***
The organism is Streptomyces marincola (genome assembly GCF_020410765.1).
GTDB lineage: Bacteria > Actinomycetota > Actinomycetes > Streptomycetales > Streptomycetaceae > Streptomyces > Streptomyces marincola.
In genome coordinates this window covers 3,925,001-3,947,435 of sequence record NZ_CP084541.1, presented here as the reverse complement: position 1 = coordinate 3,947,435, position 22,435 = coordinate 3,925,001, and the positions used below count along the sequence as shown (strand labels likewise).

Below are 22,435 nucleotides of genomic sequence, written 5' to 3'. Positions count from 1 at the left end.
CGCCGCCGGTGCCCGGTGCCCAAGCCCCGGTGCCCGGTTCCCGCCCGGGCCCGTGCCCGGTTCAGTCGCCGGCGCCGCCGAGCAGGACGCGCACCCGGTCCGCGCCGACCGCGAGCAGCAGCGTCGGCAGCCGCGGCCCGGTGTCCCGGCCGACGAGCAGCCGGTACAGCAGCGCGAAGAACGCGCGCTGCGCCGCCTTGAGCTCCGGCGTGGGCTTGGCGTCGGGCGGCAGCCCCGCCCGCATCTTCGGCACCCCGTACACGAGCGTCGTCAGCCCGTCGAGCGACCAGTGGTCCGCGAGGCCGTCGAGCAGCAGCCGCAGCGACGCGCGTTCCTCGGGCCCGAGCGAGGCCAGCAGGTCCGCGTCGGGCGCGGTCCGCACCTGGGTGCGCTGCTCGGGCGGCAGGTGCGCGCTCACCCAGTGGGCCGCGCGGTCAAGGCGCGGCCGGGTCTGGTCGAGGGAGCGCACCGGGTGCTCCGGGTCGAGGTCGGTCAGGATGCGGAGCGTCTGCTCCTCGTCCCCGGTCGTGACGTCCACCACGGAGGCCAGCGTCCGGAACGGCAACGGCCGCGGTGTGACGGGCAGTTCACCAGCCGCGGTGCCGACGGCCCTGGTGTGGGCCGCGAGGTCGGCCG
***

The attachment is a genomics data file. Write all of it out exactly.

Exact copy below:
The organism is Streptomyces marincola (genome assembly GCF_020410765.1).
GTDB lineage: Bacteria > Actinomycetota > Actinomycetes > Streptomycetales > Streptomycetaceae > Streptomyces > Streptomyces marincola.
In genome coordinates this window covers 3,925,001-3,947,435 of sequence record NZ_CP084541.1, presented here as the reverse complement: position 1 = coordinate 3,947,435, position 22,435 = coordinate 3,925,001, and the positions used below count along the sequence as shown (strand labels likewise).

Below are 22,435 nucleotides of genomic sequence, written 5' to 3'. Positions count from 1 at the left end.
CGCCGCCGGTGCCCGGTGCCCAAGCCCCGGTGCCCGGTTCCCGCCCGGGCCCGTGCCCGGTTCAGTCGCCGGCGCCGCCGAGCAGGACGCGCACCCGGTCCGCGCCGACCGCGAGCAGCAGCGTCGGCAGCCGCGGCCCGGTGTCCCGGCCGACGAGCAGCCGGTACAGCAGCGCGAAGAACGCGCGCTGCGCCGCCTTGAGCTCCGGCGTGGGCTTGGCGTCGGGCGGCAGCCCCGCCCGCATCTTCGGCACCCCGTACACGAGCGTCGTCAGCCCGTCGAGCGACCAGTGGTCCGCGAGGCCGTCGAGCAGCAGCCGCAGCGACGCGCGTTCCTCGGGCCCGAGCGAGGCCAGCAGGTCCGCGTCGGGCGCGGTCCGCACCTGGGTGCGCTGCTCGGGCGGCAGGTGCGCGCTCACCCAGTGGGCCGCGCGGTCAAGGCGCGGCCGGGTCTGGTCGAGGGAGCGCACCGGGTGCTCCGGGTCGAGGTCGGTCAGGATGCGGAGCGTCTGCTCCTCGTCCCCGGTCGTGACGTCCACCACGGAGGCCAGCGTCCGGAACGGCAACGGCCGCGGTGTGACGGGCAGTTCACCAGCCGCGGTGCCGACGGCCCTGGTGTGGGCCGCGAGGTCGGCCG